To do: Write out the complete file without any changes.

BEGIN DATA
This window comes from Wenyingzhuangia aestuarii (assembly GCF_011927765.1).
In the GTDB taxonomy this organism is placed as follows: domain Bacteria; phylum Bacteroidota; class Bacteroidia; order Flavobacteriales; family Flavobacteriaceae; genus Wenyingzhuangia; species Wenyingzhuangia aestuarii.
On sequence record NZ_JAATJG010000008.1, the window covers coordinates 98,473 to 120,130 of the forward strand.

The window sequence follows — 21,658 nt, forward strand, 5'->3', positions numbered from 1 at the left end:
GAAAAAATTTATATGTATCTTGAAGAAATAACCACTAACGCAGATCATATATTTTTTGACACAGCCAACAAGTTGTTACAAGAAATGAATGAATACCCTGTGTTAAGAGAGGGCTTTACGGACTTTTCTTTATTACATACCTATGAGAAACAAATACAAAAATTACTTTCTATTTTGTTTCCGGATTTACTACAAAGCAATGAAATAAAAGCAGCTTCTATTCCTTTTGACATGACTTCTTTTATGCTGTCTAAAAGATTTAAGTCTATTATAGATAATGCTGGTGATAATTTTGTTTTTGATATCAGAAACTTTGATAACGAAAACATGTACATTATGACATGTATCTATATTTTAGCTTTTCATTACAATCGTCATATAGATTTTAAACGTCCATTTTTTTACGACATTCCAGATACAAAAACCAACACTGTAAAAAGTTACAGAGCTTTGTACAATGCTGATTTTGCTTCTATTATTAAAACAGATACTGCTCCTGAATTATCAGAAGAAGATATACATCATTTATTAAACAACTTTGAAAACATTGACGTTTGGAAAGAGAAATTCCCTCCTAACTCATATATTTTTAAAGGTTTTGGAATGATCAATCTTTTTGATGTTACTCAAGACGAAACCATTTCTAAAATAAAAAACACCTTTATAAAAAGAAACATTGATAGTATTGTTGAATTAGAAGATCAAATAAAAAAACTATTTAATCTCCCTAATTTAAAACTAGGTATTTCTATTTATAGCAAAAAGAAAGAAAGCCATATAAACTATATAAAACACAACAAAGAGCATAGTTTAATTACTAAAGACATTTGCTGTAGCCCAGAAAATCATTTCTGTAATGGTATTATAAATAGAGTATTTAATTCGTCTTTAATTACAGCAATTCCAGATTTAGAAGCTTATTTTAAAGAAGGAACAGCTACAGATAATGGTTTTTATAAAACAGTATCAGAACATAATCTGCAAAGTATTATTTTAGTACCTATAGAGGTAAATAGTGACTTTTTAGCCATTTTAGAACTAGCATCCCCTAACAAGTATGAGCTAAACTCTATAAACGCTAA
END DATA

This window comes from Wenyingzhuangia aestuarii (assembly GCF_011927765.1).
In the GTDB taxonomy this organism is placed as follows: domain Bacteria; phylum Bacteroidota; class Bacteroidia; order Flavobacteriales; family Flavobacteriaceae; genus Wenyingzhuangia; species Wenyingzhuangia aestuarii.
On sequence record NZ_JAATJG010000008.1, the window covers coordinates 98,473 to 120,130 of the forward strand.

The window sequence follows — 21,658 nt, forward strand, 5'->3', positions numbered from 1 at the left end:
GAAAAAATTTATATGTATCTTGAAGAAATAACCACTAACGCAGATCATATATTTTTTGACACAGCCAACAAGTTGTTACAAGAAATGAATGAATACCCTGTGTTAAGAGAGGGCTTTACGGACTTTTCTTTATTACATACCTATGAGAAACAAATACAAAAATTACTTTCTATTTTGTTTCCGGATTTACTACAAAGCAATGAAATAAAAGCAGCTTCTATTCCTTTTGACATGACTTCTTTTATGCTGTCTAAAAGATTTAAGTCTATTATAGATAATGCTGGTGATAATTTTGTTTTTGATATCAGAAACTTTGATAACGAAAACATGTACATTATGACATGTATCTATATTTTAGCTTTTCATTACAATCGTCATATAGATTTTAAACGTCCATTTTTTTACGACATTCCAGATACAAAAACCAACACTGTAAAAAGTTACAGAGCTTTGTACAATGCTGATTTTGCTTCTATTATTAAAACAGATACTGCTCCTGAATTATCAGAAGAAGATATACATCATTTATTAAACAACTTTGAAAACATTGACGTTTGGAAAGAGAAATTCCCTCCTAACTCATATATTTTTAAAGGTTTTGGAATGATCAATCTTTTTGATGTTACTCAAGACGAAACCATTTCTAAAATAAAAAACACCTTTATAAAAAGAAACATTGATAGTATTGTTGAATTAGAAGATCAAATAAAAAAACTATTTAATCTCCCTAATTTAAAACTAGGTATTTCTATTTATAGCAAAAAGAAAGAAAGCCATATAAACTATATAAAACACAACAAAGAGCATAGTTTAATTACTAAAGACATTTGCTGTAGCCCAGAAAATCATTTCTGTAATGGTATTATAAATAGAGTATTTAATTCGTCTTTAATTACAGCAATTCCAGATTTAGAAGCTTATTTTAAAGAAGGAACAGCTACAGATAATGGTTTTTATAAAACAGTATCAGAACATAATCTGCAAAGTATTATTTTAGTACCTATAGAGGTAAATAGTGACTTTTTAGCCATTTTAGAACTAGCATCCCCTAACAAGTATGAGCTAAACTCTATAAACGCTAA